On Windows, you may need to increase the ThreadsPerChild value as described in the Apache documentation.


Versions 1.3 or later are recommended. Earlier versions do not support the WebSocket protocol.

http { ... default settings here proxy_read_timeout 1200; proxy_connect_timeout 240; client_max_body_size 0; # maximum size of an HTTP request. 0 allows uploading large artifacts to TeamCity map $http_upgrade $connection_upgrade { # WebSocket support default upgrade; '' ''; } server { listen 400; # public server port server_name teamcity.public; # public server host name location / { # public context (should be the same as internal context) proxy_pass http://teamcity.local:8111; # full internal address proxy_http_version 1.1; proxy_set_header Host $server_name:$server_port; proxy_set_header X-Forwarded-Host $http_host; # necessary for proper absolute redirects and TeamCity CSRF check proxy_set_header X-Forwarded-Proto $scheme; proxy_set_header X-Forwarded-For $remote_addr; proxy_set_header Upgrade $http_upgrade; # WebSocket support proxy_set_header Connection $connection_upgrade; # WebSocket support } } }


To configure a TeamCity server behind an IIS reverse proxy:

  1. Create a canonical name (CNAME) record for your TeamCity server.

  2. Issue a certificate that will ensure a secure connection between the TeamCity server and external users. If the certificate was issued not by well-known certificate authority, you may need to manually add it to the Java Certificate Store on every machine that connects to TeamCity:

    keytool -importcert -file <cert file> -keystore <path to JRE installation>/lib/security/cacerts
  3. Change the server URL to the proxy URL.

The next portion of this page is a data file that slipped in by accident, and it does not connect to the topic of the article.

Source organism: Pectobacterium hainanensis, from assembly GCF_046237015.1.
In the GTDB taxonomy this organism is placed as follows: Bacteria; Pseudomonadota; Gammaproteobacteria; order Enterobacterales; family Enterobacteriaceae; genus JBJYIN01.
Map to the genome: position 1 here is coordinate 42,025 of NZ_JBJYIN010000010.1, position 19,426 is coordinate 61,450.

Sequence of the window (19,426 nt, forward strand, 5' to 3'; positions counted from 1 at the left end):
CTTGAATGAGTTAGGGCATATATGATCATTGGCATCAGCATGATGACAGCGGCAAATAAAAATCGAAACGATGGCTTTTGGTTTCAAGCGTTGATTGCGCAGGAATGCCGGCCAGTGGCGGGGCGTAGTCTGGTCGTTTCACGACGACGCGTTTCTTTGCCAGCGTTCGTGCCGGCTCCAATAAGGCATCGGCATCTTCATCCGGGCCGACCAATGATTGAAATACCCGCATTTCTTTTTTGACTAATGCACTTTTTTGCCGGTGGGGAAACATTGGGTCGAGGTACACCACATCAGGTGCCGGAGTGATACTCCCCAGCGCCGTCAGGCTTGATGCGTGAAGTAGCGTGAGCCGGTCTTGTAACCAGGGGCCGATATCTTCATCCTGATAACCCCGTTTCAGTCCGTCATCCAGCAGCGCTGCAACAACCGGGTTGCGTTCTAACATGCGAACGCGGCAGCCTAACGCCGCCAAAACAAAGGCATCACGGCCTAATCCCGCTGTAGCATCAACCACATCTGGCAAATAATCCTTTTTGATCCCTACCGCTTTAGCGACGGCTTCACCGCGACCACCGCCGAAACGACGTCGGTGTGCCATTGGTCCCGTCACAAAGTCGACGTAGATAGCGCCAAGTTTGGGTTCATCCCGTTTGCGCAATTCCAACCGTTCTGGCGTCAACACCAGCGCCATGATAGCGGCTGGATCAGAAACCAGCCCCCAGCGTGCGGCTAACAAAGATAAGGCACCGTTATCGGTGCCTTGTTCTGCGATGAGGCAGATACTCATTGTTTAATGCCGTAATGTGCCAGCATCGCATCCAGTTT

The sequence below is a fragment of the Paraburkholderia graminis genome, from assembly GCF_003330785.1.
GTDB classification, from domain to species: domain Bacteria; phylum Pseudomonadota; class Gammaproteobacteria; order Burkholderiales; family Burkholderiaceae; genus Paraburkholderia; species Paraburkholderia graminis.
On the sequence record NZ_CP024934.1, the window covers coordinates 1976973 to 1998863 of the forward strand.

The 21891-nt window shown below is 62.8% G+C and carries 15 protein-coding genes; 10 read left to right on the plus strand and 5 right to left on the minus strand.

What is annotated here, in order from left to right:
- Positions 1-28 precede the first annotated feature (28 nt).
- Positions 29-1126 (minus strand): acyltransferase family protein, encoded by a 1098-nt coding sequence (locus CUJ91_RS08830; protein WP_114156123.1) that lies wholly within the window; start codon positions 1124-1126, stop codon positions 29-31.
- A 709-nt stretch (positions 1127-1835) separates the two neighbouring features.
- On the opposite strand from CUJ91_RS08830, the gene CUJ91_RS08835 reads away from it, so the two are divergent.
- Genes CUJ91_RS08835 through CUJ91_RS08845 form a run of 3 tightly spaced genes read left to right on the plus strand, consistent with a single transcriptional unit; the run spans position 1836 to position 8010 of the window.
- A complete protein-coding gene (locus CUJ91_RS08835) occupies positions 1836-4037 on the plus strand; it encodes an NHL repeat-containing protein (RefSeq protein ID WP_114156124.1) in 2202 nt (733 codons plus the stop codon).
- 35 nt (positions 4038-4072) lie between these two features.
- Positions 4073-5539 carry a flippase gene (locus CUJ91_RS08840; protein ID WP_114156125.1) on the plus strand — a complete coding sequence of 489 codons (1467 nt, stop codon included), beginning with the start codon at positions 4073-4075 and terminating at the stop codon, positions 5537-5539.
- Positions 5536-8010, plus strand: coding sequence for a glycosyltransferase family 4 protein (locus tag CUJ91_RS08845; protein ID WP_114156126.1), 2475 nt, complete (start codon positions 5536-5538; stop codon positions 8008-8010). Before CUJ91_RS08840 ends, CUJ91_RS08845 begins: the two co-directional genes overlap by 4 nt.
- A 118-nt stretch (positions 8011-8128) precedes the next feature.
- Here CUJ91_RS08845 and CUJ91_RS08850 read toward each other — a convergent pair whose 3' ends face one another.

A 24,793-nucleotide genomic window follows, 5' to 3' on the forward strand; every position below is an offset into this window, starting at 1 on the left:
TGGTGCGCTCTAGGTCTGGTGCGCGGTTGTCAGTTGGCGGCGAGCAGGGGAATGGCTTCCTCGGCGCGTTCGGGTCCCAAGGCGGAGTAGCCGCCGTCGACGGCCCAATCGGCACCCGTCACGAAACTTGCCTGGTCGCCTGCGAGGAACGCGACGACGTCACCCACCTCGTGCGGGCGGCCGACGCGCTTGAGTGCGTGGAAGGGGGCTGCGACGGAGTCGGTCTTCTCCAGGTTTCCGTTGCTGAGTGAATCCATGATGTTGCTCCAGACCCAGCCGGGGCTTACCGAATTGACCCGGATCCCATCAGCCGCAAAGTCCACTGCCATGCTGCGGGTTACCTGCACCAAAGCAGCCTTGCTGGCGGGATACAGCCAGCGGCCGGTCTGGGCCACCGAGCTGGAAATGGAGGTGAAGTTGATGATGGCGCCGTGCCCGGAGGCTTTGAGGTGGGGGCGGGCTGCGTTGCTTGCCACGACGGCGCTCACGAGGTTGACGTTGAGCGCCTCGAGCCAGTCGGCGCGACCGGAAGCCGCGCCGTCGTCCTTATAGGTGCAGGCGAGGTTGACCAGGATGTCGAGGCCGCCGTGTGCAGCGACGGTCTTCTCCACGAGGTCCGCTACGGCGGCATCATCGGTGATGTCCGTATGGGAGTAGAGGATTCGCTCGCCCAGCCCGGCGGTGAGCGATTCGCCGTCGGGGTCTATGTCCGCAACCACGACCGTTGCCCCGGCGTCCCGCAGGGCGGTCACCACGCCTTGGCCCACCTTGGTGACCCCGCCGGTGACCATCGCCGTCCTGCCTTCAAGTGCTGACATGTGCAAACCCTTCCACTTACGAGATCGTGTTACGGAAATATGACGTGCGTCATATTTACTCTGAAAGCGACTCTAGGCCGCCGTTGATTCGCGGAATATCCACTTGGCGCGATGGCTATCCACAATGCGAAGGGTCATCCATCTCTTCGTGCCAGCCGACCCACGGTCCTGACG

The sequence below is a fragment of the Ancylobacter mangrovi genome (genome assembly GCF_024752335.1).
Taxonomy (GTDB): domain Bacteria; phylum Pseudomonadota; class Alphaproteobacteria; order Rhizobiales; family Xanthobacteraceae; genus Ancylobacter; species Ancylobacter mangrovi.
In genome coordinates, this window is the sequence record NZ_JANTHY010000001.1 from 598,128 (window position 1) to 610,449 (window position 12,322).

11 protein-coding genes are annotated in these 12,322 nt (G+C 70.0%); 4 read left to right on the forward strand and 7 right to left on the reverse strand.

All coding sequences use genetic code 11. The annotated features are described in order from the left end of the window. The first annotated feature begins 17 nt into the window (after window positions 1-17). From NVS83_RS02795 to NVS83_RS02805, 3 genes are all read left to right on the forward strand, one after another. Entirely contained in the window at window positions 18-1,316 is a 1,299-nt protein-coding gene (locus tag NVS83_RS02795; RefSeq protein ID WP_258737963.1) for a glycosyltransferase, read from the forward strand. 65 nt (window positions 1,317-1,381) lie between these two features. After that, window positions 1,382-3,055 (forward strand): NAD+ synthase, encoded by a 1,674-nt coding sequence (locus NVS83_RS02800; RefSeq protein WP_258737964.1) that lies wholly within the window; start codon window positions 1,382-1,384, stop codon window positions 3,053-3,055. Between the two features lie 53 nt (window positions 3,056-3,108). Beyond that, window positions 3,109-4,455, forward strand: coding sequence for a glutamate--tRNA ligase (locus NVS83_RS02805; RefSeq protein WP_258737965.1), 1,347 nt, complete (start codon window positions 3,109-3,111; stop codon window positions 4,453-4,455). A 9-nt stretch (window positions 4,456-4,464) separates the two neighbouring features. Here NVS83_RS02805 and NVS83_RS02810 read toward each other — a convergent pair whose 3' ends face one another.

4. Edit the <TeamCity_Home_Directory>/conf/server.xml file to set up required TeamCity Tomcat server properties as described in the TeamCity Tomcat Configuration section.

  5. Steps 5 to 8 are perfomed in Powershell. Use the Get-IISConfigSection and Set-IISConfigAttributeValue cmdlets to enable SSL flags:

    $ConfigSectionTC = Get-IISConfigSection -SectionPath "system.webServer/security/access" -Location "<IIS Website name>"; Set-IISConfigAttributeValue -AttributeName sslFlags -AttributeValue Ssl -ConfigElement $ConfigSectionTC;
  6. Use the Set-WebConfigurationProperty cmdlet to add a server variable that allows the HTTP forwarded IP to be passed from the web requests:

    Set-WebConfigurationProperty -pspath "IIS:/" -Location "<IIS Website name>" -filter "system.webServer/rewrite/allowedServerVariables" -name "." -value @{name="HTTP_FORWARDED"} -FORCE
  7. Enable proxy setting:

    Set-WebConfigurationProperty -pspath "MACHINE/WEBROOT/APPHOST" -filter "system.webServer/proxy" -name "." -value @{ enabled="true" } -FORCE
  8. Disable the reverseRewriteHostInResponseHeaders parameter if you're using an external storage for TeamCity artifacts:

    Set-WebConfigurationProperty -pspath "MACHINE/WEBROOT/APPHOST" -filter "system.webServer/proxy" -name "." -value @{ reverseRewriteHostInResponseHeaders="false" } -FORCE
  9. Modify the IIS web.config file as follows:

    <?xml version="1.0" encoding="UTF-8"?> <configuration> <system.web> <httpRuntime requestPathInvalidCharacters="" /> </system.web> <system.webServer> <rewrite> <rules useOriginalURLEncoding="true"> <rule name="teamcity" enabled="true" patternSyntax="Wildcard" stopProcessing="true"> <match url="*" /> <action type="Rewrite" url="http://localhost:80/{R:0}" /> <serverVariables> <set name="HTTP_FORWARDED" value="for={REMOTE_ADDR};by={LOCAL_ADDR};host=&quot;{HTTP_HOST}&quot;;proto=&quot;https&quot;" /> </serverVariables> </rule> </rules> </rewrite> <security> <requestFiltering allowDoubleEscaping="true"> <fileExtensions> <remove fileExtension=".config" /> </fileExtensions> <hiddenSegments> <remove segment="bin" /> </hiddenSegments> </requestFiltering> </security> </system.webServer> </configuration>